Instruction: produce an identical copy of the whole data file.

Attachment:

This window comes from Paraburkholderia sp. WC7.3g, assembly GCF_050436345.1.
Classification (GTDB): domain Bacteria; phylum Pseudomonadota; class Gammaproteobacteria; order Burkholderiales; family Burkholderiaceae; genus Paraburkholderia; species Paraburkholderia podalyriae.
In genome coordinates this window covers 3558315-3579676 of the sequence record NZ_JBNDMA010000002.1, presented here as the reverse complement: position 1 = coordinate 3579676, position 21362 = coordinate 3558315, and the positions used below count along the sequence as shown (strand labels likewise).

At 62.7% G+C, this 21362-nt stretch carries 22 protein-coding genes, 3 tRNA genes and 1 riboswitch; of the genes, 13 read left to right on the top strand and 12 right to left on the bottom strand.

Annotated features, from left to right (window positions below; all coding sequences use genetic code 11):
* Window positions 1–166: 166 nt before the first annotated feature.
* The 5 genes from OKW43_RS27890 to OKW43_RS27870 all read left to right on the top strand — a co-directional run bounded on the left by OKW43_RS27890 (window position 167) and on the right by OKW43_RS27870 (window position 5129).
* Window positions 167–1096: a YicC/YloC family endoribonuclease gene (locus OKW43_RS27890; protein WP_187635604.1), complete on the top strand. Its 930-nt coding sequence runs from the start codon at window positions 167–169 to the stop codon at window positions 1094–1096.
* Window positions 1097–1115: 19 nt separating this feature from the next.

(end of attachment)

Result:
This window comes from Paraburkholderia sp. WC7.3g, assembly GCF_050436345.1.
Classification (GTDB): domain Bacteria; phylum Pseudomonadota; class Gammaproteobacteria; order Burkholderiales; family Burkholderiaceae; genus Paraburkholderia; species Paraburkholderia podalyriae.
In genome coordinates this window covers 3558315-3579676 of the sequence record NZ_JBNDMA010000002.1, presented here as the reverse complement: position 1 = coordinate 3579676, position 21362 = coordinate 3558315, and the positions used below count along the sequence as shown (strand labels likewise).

At 62.7% G+C, this 21362-nt stretch carries 22 protein-coding genes, 3 tRNA genes and 1 riboswitch; of the genes, 13 read left to right on the top strand and 12 right to left on the bottom strand.

Annotated features, from left to right (window positions below; all coding sequences use genetic code 11):
* Window positions 1–166: 166 nt before the first annotated feature.
* The 5 genes from OKW43_RS27890 to OKW43_RS27870 all read left to right on the top strand — a co-directional run bounded on the left by OKW43_RS27890 (window position 167) and on the right by OKW43_RS27870 (window position 5129).
* Window positions 167–1096: a YicC/YloC family endoribonuclease gene (locus OKW43_RS27890; protein WP_187635604.1), complete on the top strand. Its 930-nt coding sequence runs from the start codon at window positions 167–169 to the stop codon at window positions 1094–1096.
* Window positions 1097–1115: 19 nt separating this feature from the next.